5. I agree the dhal dip looks very diluted.. I prefer to see chunks of dhal or some pieces of tomatoes/green chillies inside.. But I usually order roti planta, and eat with sugar, and maybe fish curry sometimes.. Salted eggs! I just boiled 3 salted eggs and had that for dinner and white rice last week (shared with my hubby la of course), so nice, I’m not complaining 🙂

    No, no tomato, no green chilies inside for me. Just very rich and thick dhal!!! Those things may affect the taste and to me, may not necessarily be for the better. 3 salted eggs!!! Ok, between you and your hubs, one and a half each so I guess it isn’t too bad. 😀

  6. Great deal. Oh boy, the salty egg is too good to resist. Two types of egg in your plate, that’s a lot. Love the ladies fingers.

    One and a half! I only took half a salted egg. Hehehehehe!!!!

  7. I was once asked, why Salted Egg Yolk in Nasi Campur… isn’t salted egg yolk a chinese thing? I couldn’t answer >_<

    Isn’t there chili in Chinese dishes too? And cincaluk dip with pork? And curry in curry fish head? And curry powder in Japanese as well as some western dishes too? Here, we have Chinese stalls selling nasi lemak and Malay ones selling kampua noodles, don’t see how that can be a problem. I think it is an absolutely silly question! Some people have such narrow single-track minds. No wonder our country is the way it is! Tsk! Tsk!

  8. To get a salted egg yolk that’s truly red and oily is not an easy thing. If the white tastes salty, I’ll just discard it and eat the yolk only…hee..hee! Choosing squid (like one whole squid or 3 smaller ones like you did) in a Mamak (not Malay) nasi kandar-style place is very expensive. I once chose a whole squid with some vegetables and curry with my rice and, if I remember correctly, I was charged something like RM17 (and that was many years ago)! >.<

    Oh? And I thought the RM11.00 I paid was kinda shocking!!! I don’t dare imagine how much I would have to fork out today to pay those daylight robbers… *shudders*

  9. Quite a good selection you had at the nasi campur stall. I won’t be able to resist the lamb curry and the salted egg. Don’t like the salted egg whites though hah..hah…

    The opposite of my girl – she would only eat the white, salted egg or hard-boiled…and of course, I would happily help myself to what she did not want. Unfortunately, she has acquired the taste for the yolks now…so no more extra treats for me. 😦 LOL!!!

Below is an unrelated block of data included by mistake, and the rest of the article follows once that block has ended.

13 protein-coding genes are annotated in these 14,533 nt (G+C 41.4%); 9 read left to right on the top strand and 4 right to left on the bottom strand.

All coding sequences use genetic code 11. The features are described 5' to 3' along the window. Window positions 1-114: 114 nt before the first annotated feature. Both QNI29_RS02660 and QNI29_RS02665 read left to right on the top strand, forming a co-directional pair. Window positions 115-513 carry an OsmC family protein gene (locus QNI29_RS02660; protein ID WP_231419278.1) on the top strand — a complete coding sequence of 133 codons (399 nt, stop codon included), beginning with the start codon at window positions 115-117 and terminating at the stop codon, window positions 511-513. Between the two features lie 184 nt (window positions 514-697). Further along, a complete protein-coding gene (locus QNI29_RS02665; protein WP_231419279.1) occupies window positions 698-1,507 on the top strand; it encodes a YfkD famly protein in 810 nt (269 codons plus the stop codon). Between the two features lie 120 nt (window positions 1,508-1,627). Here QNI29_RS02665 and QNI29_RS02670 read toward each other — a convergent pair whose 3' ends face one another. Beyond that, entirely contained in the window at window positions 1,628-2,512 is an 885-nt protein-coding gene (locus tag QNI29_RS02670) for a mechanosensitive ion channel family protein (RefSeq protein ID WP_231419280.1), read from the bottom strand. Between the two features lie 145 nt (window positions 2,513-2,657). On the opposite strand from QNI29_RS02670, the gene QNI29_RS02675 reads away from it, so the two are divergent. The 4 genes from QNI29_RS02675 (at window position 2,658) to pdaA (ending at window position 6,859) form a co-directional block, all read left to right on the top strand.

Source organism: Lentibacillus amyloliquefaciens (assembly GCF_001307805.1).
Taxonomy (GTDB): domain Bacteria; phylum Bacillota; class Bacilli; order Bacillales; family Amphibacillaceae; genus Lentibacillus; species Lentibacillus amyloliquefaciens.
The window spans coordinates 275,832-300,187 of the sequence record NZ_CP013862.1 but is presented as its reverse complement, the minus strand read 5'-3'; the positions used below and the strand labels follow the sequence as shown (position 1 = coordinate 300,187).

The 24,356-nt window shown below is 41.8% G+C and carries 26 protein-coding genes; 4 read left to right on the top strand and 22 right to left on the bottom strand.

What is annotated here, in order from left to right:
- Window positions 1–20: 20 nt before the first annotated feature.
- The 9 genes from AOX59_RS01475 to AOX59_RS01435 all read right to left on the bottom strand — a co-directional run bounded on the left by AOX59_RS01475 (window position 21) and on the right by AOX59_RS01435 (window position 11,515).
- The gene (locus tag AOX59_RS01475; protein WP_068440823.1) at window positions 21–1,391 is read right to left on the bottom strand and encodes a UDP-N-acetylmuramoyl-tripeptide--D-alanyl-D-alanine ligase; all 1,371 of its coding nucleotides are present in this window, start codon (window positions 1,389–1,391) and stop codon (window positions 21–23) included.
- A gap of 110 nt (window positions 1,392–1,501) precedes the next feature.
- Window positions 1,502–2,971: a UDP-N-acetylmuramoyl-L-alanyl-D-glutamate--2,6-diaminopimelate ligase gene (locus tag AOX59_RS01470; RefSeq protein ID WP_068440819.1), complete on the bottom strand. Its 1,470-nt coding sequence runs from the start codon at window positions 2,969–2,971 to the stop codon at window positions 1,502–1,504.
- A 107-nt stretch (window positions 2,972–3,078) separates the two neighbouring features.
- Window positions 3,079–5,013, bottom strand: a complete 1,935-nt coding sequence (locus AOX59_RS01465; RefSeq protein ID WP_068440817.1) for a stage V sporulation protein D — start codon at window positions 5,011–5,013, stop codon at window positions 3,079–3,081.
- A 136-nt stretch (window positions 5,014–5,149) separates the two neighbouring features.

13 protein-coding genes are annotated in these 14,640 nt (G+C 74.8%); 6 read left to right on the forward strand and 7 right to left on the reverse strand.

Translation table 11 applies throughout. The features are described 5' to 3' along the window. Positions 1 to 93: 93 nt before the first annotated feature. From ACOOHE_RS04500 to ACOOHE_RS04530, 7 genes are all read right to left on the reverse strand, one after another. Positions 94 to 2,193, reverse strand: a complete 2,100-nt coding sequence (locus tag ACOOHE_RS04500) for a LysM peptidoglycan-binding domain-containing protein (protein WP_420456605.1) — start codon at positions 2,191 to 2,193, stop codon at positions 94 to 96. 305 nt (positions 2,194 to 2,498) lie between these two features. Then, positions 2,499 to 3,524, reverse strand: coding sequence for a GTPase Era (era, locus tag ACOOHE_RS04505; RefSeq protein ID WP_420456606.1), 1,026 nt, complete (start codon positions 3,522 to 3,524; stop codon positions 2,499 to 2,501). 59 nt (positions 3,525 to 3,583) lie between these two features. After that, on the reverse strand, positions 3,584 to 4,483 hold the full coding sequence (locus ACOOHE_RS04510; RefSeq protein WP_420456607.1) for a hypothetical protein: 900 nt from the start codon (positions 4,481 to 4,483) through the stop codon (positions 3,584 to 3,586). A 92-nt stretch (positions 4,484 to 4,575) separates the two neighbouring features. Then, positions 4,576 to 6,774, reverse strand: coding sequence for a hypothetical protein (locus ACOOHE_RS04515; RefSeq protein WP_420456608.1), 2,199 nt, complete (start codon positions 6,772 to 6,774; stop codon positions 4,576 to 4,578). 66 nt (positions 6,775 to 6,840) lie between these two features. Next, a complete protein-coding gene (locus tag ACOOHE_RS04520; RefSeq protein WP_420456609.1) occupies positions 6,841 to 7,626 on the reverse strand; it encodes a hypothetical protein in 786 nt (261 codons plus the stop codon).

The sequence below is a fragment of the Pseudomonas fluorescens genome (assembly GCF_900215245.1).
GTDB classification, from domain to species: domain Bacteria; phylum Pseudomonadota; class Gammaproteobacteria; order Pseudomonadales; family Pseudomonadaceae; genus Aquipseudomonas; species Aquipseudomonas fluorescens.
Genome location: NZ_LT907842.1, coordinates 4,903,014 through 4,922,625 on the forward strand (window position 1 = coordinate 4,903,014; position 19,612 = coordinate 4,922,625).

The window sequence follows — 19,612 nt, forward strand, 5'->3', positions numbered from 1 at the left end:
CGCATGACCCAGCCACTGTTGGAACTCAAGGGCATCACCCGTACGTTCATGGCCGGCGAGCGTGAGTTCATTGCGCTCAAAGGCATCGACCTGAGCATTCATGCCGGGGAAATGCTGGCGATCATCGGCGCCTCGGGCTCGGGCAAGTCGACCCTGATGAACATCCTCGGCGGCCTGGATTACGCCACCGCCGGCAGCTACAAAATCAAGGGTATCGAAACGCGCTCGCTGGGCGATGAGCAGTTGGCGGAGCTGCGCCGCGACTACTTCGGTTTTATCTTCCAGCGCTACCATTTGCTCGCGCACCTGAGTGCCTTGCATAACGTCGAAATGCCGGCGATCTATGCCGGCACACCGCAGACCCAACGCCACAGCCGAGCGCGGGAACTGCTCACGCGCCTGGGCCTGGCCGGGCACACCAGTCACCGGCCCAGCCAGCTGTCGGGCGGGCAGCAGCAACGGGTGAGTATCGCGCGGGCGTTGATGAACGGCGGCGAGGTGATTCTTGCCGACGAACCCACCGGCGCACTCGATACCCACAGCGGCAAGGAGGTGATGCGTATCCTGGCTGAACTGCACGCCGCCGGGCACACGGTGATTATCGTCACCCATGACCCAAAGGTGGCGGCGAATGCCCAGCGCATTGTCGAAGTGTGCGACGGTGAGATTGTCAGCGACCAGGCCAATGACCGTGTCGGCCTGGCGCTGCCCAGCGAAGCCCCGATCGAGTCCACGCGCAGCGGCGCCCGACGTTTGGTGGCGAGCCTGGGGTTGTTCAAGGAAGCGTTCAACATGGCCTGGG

10. With so much, only RM11+. That is cheap considering it is Malay food. Love the lamb curry and sotong masak kicap. Now I am craving for Malay food!!

    Come to think of it, I’m not sure I know of any places where they have really good Malay food in Kuching. Rumah Hijau, perhaps? At Rubber Road, I think.

  11. The food looks good especially the ladies fingers and salted egg, I love those.. and the price is very reasonable too! Maybe they have forgotten how much you have put on the plate? haahaha… anyway, the price might be quite standard too… Nowadays for RM5, we cannot get quantities like this anymore… The roti canai might be pale in colour but it looks not so oily, suits me real fine but the curry, yes, it is very diluted…

    No, we took what we wanted ourselves and then we went to our table, the lady came with a calculator to look at what we had taken and calculated. We even asked her if that included the drinks! Minus RM3.20 for that, only RM8.00 – maybe they charge RM1.00 1 item, rice free.

  12. Aiyo….initially I thought someone mistaken you as a transvestite….muahahahahhaa…
    Yeah, schools in the past are sorta have their own stream but sadly, nowadays all the same. Even the brothers have left the catholic schools.
    The food really cheap, don’t think can find this price in SG…..muahahaha… However, I am not really a big fan of spicy malay food. Love the roti prata , though!

    Not left – retired, died…and no young ones, no new ones joining so no more Brothers left to run the schools. They did not have their own stream – English was the medium of instruction then and other than those, there were Chinese schools – now Malay and Mandarin or Tamil. You want English, there are private schools and also international schools. We have Woodlands here – I think connected to the one in Singapore.

    Of course, you cannot find anything at this price in Singapore or anywhere – this is so very cheap! Oh, you’re like your Auntie Claire, into non-spicy Chinese only? At least you like Japanese – looks like she goes only because of the children, not really a fan.

  13. I tried the roti canai before..not bad.the malay food that u ordered looks good n price is reasonable.

    You’ve been here? It was ok, not great – I know some elsewhere a whole lot nicer.

  14. I thought you were gonna introduce someone when I saw your title post, though.

    Ah, yes, my parents and I are pretty fussy with the dhal’s texture. No matter how tasty the chappati, dosa or roti canai, etc is, if the dhal has a liquid texture, it spoils the entire dish. I think the shop is trying to reduce its cost… if not, I can’t see why they’d give a liquid dip.

    Or they do not know the secret to a good dhal dip…and that is how they always do it so they have been doing it all along. Or many people are not as fussy and do not mind at all since so many ordered the roti canai and seemed to enjoy it, that was what I noticed.

  15. Cute blog post title and opening! I’ve been hungry for dhal lately. I actually posted about a veggie curry I did last night tho! Let me know what you think!

    Jessie Colter, American country singer…but I only know this one song by her. Was quite a hit here.

  16. nasi kandar here.. so expensive, after take knowing the price you would feel cannot I put them back. lol

    Been there, done that – cutthroats, daylight robbers. Thankfully, we do not have those here.